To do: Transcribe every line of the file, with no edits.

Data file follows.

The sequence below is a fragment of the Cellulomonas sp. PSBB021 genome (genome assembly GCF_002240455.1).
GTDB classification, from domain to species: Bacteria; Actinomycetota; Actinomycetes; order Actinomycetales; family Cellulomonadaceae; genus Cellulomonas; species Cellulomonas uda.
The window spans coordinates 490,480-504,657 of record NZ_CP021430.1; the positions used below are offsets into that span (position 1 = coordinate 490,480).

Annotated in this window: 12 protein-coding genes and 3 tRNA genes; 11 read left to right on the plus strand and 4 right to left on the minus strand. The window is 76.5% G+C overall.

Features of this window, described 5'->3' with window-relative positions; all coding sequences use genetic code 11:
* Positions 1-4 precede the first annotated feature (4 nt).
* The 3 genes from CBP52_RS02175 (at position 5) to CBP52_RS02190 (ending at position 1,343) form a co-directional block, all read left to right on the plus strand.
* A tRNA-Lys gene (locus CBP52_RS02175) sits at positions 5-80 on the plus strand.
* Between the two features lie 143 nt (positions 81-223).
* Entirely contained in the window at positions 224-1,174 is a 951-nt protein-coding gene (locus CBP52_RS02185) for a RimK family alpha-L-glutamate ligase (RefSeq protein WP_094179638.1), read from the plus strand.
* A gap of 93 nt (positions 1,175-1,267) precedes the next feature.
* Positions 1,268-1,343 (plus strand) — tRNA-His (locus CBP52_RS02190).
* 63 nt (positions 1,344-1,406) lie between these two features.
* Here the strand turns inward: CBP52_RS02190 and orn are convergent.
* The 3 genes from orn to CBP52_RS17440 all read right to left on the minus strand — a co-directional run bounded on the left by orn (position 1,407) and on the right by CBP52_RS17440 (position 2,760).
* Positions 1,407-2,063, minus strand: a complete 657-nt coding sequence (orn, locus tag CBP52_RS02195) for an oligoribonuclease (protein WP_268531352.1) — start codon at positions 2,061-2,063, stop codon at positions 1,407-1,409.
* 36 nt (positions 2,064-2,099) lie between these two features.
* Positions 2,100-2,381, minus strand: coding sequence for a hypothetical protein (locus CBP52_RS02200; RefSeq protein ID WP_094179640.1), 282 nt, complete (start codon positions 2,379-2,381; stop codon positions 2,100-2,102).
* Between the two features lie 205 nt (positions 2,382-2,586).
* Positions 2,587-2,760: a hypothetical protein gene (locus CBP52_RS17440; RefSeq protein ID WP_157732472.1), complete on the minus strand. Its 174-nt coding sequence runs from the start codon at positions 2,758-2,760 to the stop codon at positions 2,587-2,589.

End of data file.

The sequence below is a fragment of the Cellulomonas sp. PSBB021 genome (genome assembly GCF_002240455.1).
GTDB classification, from domain to species: Bacteria; Actinomycetota; Actinomycetes; order Actinomycetales; family Cellulomonadaceae; genus Cellulomonas; species Cellulomonas uda.
The window spans coordinates 490,480-504,657 of record NZ_CP021430.1; the positions used below are offsets into that span (position 1 = coordinate 490,480).

Annotated in this window: 12 protein-coding genes and 3 tRNA genes; 11 read left to right on the plus strand and 4 right to left on the minus strand. The window is 76.5% G+C overall.

Features of this window, described 5'->3' with window-relative positions; all coding sequences use genetic code 11:
* Positions 1-4 precede the first annotated feature (4 nt).
* The 3 genes from CBP52_RS02175 (at position 5) to CBP52_RS02190 (ending at position 1,343) form a co-directional block, all read left to right on the plus strand.
* A tRNA-Lys gene (locus CBP52_RS02175) sits at positions 5-80 on the plus strand.
* Between the two features lie 143 nt (positions 81-223).
* Entirely contained in the window at positions 224-1,174 is a 951-nt protein-coding gene (locus CBP52_RS02185) for a RimK family alpha-L-glutamate ligase (RefSeq protein WP_094179638.1), read from the plus strand.
* A gap of 93 nt (positions 1,175-1,267) precedes the next feature.
* Positions 1,268-1,343 (plus strand) — tRNA-His (locus CBP52_RS02190).
* 63 nt (positions 1,344-1,406) lie between these two features.
* Here the strand turns inward: CBP52_RS02190 and orn are convergent.
* The 3 genes from orn to CBP52_RS17440 all read right to left on the minus strand — a co-directional run bounded on the left by orn (position 1,407) and on the right by CBP52_RS17440 (position 2,760).
* Positions 1,407-2,063, minus strand: a complete 657-nt coding sequence (orn, locus tag CBP52_RS02195) for an oligoribonuclease (protein WP_268531352.1) — start codon at positions 2,061-2,063, stop codon at positions 1,407-1,409.
* 36 nt (positions 2,064-2,099) lie between these two features.
* Positions 2,100-2,381, minus strand: coding sequence for a hypothetical protein (locus CBP52_RS02200; RefSeq protein ID WP_094179640.1), 282 nt, complete (start codon positions 2,379-2,381; stop codon positions 2,100-2,102).
* Between the two features lie 205 nt (positions 2,382-2,586).
* Positions 2,587-2,760: a hypothetical protein gene (locus CBP52_RS17440; RefSeq protein ID WP_157732472.1), complete on the minus strand. Its 174-nt coding sequence runs from the start codon at positions 2,758-2,760 to the stop codon at positions 2,587-2,589.